I think it’s important to document what’s going on, not as a tool to regulate and to divide, but just as a truth teller. I think photography is able to do that and not erase Black history. Especially now with so much change going on with democracy, trans rights – in general, I think it’s so important to have these photographs and photograph these people, not only in this documentary setting, but also in the portraits that Black photographers are taking for Time and New York Time magazine. It is so important for this time.


Do you shoot primarily on film or digitally, and what’s your relationship to each? What does one afford your practice that the other doesn’t?

I like shooting film more. I used to shoot a lot of digital, but film helps me slow down, and I really enjoy how it’s not digital. You can do analog things that you can’t replicate digitally. I think being able to see the images, being able to preview them, see what’s going on, what you can fix. I think it’s necessary when you’re with clients, so everyone’s on the same page about what you’re doing. Another advantage is probably just that it’s quicker than film, because film takes a whole process.

I was first introduced to your work through the internet, so I’ve most often seen it mediated through a screen. How has social media impacted the way that we understand or relate to images? Was defining a photographic style and developing your practice was more, or less difficult in the age of Instagram?

It gives a chance for visibility, more than anything. And this gives a chance for people to share on their own platforms, versus needing a platform in order to share. While I was developing my practice, Instagram was not what it was today. It was just iPhone pictures. Tumblr was still a big influx of photographers posting their work there, so I got a mixture of being on Tumblr first, and then going to Instagram. Before Instagram, you had to really show your portfolio to certain people but with Instagram, you’re able to show your portfolio to the world, and have discussions with your work out there.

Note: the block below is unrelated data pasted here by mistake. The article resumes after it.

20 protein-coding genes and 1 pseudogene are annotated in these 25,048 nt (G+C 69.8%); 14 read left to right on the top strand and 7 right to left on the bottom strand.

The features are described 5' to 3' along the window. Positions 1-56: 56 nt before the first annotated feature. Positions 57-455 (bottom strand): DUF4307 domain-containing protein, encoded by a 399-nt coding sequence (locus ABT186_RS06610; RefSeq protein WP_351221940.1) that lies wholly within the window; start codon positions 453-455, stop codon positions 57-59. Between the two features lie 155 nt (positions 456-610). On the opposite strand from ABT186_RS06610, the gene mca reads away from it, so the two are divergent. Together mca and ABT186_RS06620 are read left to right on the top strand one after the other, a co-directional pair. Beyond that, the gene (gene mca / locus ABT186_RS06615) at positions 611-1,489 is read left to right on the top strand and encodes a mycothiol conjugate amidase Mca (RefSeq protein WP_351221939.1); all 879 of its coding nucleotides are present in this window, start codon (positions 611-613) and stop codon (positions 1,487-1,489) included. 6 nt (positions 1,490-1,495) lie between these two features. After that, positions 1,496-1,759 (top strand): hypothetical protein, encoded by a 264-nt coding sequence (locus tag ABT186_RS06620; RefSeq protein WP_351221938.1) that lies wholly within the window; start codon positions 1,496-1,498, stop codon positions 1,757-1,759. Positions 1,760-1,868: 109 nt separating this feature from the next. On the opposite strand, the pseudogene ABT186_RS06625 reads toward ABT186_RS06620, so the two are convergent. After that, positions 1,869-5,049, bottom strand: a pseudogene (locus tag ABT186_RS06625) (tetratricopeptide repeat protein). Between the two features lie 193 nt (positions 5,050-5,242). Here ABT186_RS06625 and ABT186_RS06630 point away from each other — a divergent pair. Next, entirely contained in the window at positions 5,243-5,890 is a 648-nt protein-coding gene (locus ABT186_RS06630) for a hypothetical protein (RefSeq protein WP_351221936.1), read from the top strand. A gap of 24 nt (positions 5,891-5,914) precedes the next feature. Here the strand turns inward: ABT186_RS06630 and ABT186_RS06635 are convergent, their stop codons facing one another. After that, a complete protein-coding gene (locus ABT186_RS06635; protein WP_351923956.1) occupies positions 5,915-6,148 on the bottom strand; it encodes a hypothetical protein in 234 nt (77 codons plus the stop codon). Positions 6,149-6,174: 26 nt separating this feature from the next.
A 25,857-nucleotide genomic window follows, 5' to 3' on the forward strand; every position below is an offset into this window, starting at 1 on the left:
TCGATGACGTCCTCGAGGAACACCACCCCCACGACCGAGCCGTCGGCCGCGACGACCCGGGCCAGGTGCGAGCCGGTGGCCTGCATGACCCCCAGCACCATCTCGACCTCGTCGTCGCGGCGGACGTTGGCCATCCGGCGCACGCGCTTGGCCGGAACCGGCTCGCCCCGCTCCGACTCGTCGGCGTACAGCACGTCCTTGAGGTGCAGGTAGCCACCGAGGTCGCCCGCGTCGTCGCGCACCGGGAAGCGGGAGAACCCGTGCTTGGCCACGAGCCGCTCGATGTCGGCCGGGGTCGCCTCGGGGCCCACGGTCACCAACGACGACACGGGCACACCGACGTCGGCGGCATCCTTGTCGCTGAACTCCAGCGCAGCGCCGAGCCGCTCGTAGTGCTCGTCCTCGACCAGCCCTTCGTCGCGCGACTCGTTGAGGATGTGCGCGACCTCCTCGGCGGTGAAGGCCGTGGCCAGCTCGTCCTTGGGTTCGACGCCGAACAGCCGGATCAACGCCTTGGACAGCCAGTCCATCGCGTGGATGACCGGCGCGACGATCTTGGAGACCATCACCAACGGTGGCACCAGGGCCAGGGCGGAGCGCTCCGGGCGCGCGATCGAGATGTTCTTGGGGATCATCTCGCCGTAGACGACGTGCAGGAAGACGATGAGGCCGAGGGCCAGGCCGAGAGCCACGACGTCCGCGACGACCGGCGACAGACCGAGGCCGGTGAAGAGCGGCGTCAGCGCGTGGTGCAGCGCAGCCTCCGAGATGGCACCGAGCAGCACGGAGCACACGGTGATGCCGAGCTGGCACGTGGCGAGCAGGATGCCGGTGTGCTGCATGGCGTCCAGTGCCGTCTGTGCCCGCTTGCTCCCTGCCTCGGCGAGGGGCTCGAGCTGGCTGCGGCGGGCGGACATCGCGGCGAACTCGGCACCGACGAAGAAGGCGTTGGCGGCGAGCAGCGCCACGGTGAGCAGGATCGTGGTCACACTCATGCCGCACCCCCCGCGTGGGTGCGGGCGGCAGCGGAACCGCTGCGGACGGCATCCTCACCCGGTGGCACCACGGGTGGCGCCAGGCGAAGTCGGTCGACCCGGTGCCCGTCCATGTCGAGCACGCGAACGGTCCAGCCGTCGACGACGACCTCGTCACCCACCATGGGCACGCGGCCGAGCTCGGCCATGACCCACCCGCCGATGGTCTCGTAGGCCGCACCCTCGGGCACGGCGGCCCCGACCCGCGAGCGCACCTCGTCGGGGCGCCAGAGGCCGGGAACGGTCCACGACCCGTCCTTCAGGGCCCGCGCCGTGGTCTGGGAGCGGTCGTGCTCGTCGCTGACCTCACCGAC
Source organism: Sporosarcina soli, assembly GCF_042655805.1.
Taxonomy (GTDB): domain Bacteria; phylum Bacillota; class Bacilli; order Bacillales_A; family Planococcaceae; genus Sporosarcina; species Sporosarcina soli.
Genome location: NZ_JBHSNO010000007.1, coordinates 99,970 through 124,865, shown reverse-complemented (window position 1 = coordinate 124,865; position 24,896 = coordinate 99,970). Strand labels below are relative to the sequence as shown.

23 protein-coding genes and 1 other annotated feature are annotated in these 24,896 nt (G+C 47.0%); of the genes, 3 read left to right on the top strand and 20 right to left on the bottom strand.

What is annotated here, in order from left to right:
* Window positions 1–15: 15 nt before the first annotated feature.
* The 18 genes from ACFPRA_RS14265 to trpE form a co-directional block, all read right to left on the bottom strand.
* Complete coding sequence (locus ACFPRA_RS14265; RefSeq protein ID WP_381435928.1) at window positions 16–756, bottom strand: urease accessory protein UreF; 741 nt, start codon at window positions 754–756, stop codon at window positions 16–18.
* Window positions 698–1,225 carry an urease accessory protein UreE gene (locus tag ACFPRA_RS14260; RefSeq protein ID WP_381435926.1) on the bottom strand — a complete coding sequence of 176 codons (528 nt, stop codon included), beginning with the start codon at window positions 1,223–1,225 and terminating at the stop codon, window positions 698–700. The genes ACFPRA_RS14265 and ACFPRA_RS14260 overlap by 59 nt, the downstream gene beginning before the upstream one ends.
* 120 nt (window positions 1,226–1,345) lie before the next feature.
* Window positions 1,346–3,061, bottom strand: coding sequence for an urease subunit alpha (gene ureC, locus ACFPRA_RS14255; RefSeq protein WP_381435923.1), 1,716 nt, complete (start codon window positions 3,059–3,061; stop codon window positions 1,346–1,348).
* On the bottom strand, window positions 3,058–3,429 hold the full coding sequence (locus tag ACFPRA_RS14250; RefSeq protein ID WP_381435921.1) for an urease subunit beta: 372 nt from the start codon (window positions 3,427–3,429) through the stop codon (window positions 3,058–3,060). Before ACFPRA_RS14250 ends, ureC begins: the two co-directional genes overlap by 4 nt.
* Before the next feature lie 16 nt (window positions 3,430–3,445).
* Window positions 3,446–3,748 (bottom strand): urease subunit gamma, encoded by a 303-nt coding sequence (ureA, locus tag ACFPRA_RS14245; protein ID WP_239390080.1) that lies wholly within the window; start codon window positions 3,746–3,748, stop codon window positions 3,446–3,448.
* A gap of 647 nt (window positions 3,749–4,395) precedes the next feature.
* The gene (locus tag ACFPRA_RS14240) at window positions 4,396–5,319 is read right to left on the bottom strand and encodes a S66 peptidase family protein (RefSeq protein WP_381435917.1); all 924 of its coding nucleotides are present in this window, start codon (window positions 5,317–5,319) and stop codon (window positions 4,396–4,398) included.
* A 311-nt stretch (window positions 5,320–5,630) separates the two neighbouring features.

Throughout your body of work, the colors feel really restrained. It almost feels as though they’ve been sepia-toned, but in a more muted hue. One of the things that I’ve thought about a lot is how early film emulsions were never designed to really capture darker skin. So the technique of yours is a really subtle way of inverting that history, or of making images of Black people that are considered, and seek to not just stick them into a campaign, but rather to make the image conform to the individual. How did this practice develop?

Exactly. That developed in my toning and coloring when I was shooting a lot of digital, because I wanted that film look, and then I just kept it when I moved on to shooting film. I tend to desaturate everything, but then bring up the colors, which… it’s a weird process. But by doing that, I think it flattens the image a little bit to make it feel like a painting, but then also using those sepia tones really brings out the color in the skin and makes that the highlight, while still retaining all the color to make it all feel like it’s one image.